I could probably spend days looking at artist Deborah Stevenson‘s collage artworks. Well, maybe a slight exaggeration but let’s say hours or at least some considerable time, definitely, as each of Stevenson’s brilliant, complex pictures sets in motion a series of associations and ideas—whether intended or accidental—that connect towards a unifying narrative.
Okay, so let’s go for basics. My first (obvious) thought was Adam and Eve and the eating of the apple and the start of institutionalized misogyny. Then I noticed the clothes worn by Rivière. Adam and Eve had supposedly been naked in the Garden of Eden. Being naked often signified the status of being a slave in ancient times. While being clothed is about power, freedom, and performance. Ingres’ portrait shows the teenage Rivière (she was about fourteen at the time) as a “ravishing beauty”—even Ingres’ words have multiple connotations—dressed in her finest clothes. She is presented as pure and virginal with the loop of a boa encircling her arms and body like a snake from the Garden of Eden.
Ingres has idealized this portrait and sexualized Rivière. The painting was not well-received when first exhibited as it was considered too Gothic and shockingly eroticised. Mademoiselle Rivière died within a year of the painting’s completion.
Then there is the violence of the exploding apple which is used to replace Rivière’s head. This could suggest the whole history of violence against women or the frustration of being a woman in such oppressive times. What it may also suggest is that in this collage, this photographic image captures one fleeting moment in time. Edgerton invented the electronic flash which enabled him to take his incredible photograph of a bullet passing through an apple. This image, this portrait, is similarly only one fleeting glimpse, one two dimensional aspect of something far more incredibly complex and subtle of which we only have but a small understanding.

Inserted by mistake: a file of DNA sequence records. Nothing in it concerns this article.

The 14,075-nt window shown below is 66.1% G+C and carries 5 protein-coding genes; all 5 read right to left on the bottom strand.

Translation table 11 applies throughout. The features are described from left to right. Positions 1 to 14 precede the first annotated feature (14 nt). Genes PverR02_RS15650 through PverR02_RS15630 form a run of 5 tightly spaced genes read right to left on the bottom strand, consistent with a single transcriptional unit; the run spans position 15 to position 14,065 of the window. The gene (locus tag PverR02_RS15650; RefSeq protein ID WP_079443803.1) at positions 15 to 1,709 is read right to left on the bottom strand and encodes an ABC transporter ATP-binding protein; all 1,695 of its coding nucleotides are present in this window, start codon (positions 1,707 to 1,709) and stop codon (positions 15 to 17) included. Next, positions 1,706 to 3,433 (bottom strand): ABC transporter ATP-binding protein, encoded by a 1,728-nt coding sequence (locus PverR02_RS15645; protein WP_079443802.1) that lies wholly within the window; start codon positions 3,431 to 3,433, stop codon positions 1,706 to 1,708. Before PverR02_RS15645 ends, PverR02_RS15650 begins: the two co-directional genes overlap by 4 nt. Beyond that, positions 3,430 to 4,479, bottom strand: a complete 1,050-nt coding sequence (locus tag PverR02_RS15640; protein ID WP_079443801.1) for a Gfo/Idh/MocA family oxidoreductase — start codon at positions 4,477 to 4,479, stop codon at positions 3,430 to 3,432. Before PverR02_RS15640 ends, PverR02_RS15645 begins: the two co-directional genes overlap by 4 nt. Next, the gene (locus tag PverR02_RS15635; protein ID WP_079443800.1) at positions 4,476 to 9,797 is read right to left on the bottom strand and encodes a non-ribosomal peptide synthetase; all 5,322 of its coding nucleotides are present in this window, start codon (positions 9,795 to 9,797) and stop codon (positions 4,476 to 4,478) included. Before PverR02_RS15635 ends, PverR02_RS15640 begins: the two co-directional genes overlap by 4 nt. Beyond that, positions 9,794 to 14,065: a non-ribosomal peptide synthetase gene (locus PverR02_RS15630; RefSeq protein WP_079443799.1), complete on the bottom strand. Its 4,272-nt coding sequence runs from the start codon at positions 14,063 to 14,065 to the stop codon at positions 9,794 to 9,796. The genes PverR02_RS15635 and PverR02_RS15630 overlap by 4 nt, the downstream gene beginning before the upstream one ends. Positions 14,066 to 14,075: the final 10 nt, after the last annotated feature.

Then there are the conversation pieces about identity, the male gaze, religion, and science, and the female body. And so it goes on… Of course, whether Stevenson’s intends all of this micro-reading I dunno, but you get the idea. You can, or at least I can riff on Stevenson’s work for hours. Whether that’s of any value to you, is for you to decide. What I do know is this is one of the things that makes Stevenson’s collage work so rich, so important, so beautiful, and so utterly compelling.
American artist Deborah Stevenson first came to prominence as a painter. Her work includes a series of Brooklyn skylines and another on structures and buildings. These works are beautiful, iconic and idiosyncratic. They mark the talents of an artist who can surprise the viewer by making them aware of the strangeness and beauty in the most unexpected of places.
About seven years ago, Stevenson started making collages. As a painter, she found the process of making collages accessed a different part of her consciousness. This was no longer representational work of urban landscapes but something that worked intuitively as she explained to Klassic Magaizne:
I don’t set out to do a specific image. My work table is crowded with stacks of images I have cut from a variety of print sources (I only use original material, never printing out or doing digital) and I shift them around until something strikes me. I may pick out one image as particularly striking, and then continue moving the images around until I see something that seems to ‘fit’ with the first one. It is an adventure with my muse, and most important to the process is my ability to pay attention and listen to the whispers the muse makes to me, then I see the piece. There are recurring themes in my work: the Feminine, current events, moods and internal states of being, and fashion mash ups. Finding pieces to put together is the easy part: it is the cutting and pasting that can be very labor-intensive and delicate.
Stevenson’s collages aren’t decorative work but intended to express “ideas that would be difficult to put into words, but come out very easily and clearly in imagery.” Her work is an “exploration of concepts of power, beauty, the Feminine, and mysterious archetypal conjunctions.”
The work arises in an ‘automatic’ way; I do not set out with an objective or goal in my mind when I sit down to make something. The images compose themselves spontaneously as I mix and move the masses of paper around on the table in front of me. I feel as though my eyes and hands facilitate the ‘arrival’ of the pictures that I make.